Are all calories the same?
Is a calorie a calorie?
So we have all heard the term “a calorie is a calorie” regardless of where it comes from. For example, 100 calories from a chocolate bar is the same as a 100 calories from spinach, but I’m here to tell you this isn’t the case.
Weight loss, weight gain or weight maintenance depends on two simple things – energy in (foods) versus energy out (exercise, energy used to digest food) etc. What a lot of us tend to forget is that digesting food takes energy output from our body to break it down. Eating uses calories: calories to chew, swallow, stomach acid, this is called “Dietary-Induced Thermogenesis”.
On average we use approximately 10% of our daily energy expenditure both digesting food as well as absorbing it. This percentage however changes depending on the type of foods you eat. Did you know protein takes the most energy to digest, about 20-30%? Meaning that 20-30% of the total calories in protein are used to digest it. Carbohydrates use around 5-10% of its calories eaten to digest it while fat is 0-3%.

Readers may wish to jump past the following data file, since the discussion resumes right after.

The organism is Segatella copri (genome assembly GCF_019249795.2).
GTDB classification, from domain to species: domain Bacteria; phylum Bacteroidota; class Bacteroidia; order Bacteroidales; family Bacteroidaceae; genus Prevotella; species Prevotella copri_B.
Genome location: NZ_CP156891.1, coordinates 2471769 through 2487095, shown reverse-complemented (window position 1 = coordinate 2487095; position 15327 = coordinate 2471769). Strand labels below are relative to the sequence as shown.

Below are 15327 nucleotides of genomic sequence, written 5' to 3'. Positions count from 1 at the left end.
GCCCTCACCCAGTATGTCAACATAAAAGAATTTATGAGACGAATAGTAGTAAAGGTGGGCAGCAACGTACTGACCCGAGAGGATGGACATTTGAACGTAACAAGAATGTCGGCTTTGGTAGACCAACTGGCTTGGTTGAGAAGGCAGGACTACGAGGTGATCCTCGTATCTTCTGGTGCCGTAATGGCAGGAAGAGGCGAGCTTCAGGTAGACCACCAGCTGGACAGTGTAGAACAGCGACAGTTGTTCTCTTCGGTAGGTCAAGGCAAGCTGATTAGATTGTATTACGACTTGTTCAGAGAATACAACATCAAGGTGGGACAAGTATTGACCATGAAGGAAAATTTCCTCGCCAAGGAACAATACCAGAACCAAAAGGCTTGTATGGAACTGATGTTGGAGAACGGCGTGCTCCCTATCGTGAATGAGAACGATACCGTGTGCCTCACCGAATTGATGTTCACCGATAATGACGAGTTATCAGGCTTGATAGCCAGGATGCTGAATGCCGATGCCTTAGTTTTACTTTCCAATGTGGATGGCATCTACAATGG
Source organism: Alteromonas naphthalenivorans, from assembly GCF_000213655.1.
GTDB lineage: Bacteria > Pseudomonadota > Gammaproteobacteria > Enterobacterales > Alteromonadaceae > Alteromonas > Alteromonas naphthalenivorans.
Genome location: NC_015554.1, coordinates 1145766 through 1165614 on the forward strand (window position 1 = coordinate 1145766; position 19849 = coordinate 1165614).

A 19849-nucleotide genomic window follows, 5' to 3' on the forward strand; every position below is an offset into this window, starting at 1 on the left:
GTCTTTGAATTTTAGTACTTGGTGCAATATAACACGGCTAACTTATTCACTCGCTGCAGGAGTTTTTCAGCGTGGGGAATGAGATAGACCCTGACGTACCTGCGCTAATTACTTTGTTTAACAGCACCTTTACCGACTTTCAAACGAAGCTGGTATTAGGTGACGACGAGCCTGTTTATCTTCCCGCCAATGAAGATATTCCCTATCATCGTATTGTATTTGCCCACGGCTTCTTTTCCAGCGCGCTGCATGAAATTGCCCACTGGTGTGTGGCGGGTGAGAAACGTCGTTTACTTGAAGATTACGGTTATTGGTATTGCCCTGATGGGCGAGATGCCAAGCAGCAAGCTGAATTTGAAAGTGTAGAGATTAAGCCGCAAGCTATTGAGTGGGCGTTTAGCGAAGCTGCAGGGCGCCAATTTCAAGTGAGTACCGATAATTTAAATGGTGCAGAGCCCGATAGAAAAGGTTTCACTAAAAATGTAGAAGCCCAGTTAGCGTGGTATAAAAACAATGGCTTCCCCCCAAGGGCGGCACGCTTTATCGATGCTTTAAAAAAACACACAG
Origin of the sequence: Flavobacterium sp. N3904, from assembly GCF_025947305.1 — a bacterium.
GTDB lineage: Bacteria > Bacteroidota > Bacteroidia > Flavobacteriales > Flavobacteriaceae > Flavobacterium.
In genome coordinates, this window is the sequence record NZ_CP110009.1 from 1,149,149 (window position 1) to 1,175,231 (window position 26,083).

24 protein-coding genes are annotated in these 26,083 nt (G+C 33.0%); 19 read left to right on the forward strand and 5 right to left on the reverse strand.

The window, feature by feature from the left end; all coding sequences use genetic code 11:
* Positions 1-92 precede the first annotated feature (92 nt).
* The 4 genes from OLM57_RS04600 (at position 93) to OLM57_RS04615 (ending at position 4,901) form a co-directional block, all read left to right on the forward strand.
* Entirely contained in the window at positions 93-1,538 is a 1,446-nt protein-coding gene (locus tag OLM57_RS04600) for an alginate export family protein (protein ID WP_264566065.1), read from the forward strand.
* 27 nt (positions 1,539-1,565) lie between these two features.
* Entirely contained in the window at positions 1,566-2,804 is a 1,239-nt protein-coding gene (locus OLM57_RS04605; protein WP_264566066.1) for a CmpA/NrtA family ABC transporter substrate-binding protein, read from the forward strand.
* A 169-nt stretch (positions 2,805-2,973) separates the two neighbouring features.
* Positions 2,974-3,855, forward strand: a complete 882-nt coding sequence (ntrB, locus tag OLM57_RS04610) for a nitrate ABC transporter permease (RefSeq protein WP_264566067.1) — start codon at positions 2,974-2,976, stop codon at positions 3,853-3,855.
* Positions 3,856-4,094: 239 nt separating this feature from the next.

So it tends to look more like this; if a person eats 100 calories from protein, the body will actually use 20-30 of those calories to digest the very thing they just consumed. In comparison, 100 calories consumed from carbohydrates the body will use only 5-10 calories to digest it, and with fat being only 0-3 calories.
This is just one of the many reasons we need to be eating enough protein. Another thing to think about is choosing wholesome foods over processed foods. This can increase the amount of calories burned through the foods we eat, plus they are better for our bodies.